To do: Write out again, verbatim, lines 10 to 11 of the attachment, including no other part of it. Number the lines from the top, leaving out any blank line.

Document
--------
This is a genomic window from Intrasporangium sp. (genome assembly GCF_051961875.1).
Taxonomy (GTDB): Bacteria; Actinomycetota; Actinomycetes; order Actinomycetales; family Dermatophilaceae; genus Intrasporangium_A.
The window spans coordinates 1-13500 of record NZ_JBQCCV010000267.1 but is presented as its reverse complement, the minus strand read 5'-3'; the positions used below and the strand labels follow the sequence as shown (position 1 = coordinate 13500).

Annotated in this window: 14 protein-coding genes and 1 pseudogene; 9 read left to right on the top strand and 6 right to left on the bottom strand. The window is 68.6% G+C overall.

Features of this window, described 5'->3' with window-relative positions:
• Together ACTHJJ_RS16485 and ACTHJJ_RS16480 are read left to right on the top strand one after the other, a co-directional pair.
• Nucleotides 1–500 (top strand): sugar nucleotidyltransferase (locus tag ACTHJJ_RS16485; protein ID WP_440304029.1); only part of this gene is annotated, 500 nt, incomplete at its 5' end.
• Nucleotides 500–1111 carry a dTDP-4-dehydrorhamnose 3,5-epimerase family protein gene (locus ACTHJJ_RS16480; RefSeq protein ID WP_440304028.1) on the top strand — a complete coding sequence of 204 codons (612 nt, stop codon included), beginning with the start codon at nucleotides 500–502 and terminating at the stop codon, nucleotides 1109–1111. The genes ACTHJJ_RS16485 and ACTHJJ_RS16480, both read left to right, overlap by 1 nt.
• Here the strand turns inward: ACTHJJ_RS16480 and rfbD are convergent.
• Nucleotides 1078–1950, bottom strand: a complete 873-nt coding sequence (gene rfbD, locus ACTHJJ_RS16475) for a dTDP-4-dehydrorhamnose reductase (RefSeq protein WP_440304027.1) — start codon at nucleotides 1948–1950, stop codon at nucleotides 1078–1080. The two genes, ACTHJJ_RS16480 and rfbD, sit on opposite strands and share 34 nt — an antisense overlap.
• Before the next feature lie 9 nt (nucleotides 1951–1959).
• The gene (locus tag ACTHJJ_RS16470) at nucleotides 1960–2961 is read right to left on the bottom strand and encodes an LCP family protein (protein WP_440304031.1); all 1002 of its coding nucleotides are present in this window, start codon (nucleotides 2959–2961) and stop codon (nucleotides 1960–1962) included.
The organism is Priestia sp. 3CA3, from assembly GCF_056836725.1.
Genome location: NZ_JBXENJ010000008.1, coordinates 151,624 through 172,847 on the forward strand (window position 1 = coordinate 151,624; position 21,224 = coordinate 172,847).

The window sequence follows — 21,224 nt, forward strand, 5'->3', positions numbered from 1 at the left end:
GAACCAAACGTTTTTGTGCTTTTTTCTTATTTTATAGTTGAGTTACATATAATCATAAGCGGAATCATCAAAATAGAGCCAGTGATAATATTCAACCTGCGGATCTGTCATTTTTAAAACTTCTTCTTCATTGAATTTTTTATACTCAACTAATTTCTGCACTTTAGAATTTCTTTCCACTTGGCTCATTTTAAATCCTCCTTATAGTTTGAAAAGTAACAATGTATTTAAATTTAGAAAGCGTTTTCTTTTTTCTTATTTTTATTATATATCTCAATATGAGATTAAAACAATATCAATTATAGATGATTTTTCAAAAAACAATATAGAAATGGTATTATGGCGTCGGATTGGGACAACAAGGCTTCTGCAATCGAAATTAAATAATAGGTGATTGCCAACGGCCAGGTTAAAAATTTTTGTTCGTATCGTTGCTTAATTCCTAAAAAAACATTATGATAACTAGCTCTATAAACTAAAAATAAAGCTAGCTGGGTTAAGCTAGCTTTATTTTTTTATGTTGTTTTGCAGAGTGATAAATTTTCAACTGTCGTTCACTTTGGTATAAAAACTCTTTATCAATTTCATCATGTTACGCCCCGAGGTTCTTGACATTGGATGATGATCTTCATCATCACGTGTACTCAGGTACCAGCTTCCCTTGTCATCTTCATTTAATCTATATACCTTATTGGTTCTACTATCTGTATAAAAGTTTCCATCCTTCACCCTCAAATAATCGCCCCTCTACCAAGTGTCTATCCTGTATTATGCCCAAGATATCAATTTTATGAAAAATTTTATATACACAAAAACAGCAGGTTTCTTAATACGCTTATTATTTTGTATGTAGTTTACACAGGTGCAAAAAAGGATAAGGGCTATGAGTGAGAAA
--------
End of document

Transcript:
• Nucleotides 1078–1950, bottom strand: a complete 873-nt coding sequence (gene rfbD, locus ACTHJJ_RS16475) for a dTDP-4-dehydrorhamnose reductase (RefSeq protein WP_440304027.1) — start codon at nucleotides 1948–1950, stop codon at nucleotides 1078–1080. The two genes, ACTHJJ_RS16480 and rfbD, sit on opposite strands and share 34 nt — an antisense overlap.
• Before the next feature lie 9 nt (nucleotides 1951–1959).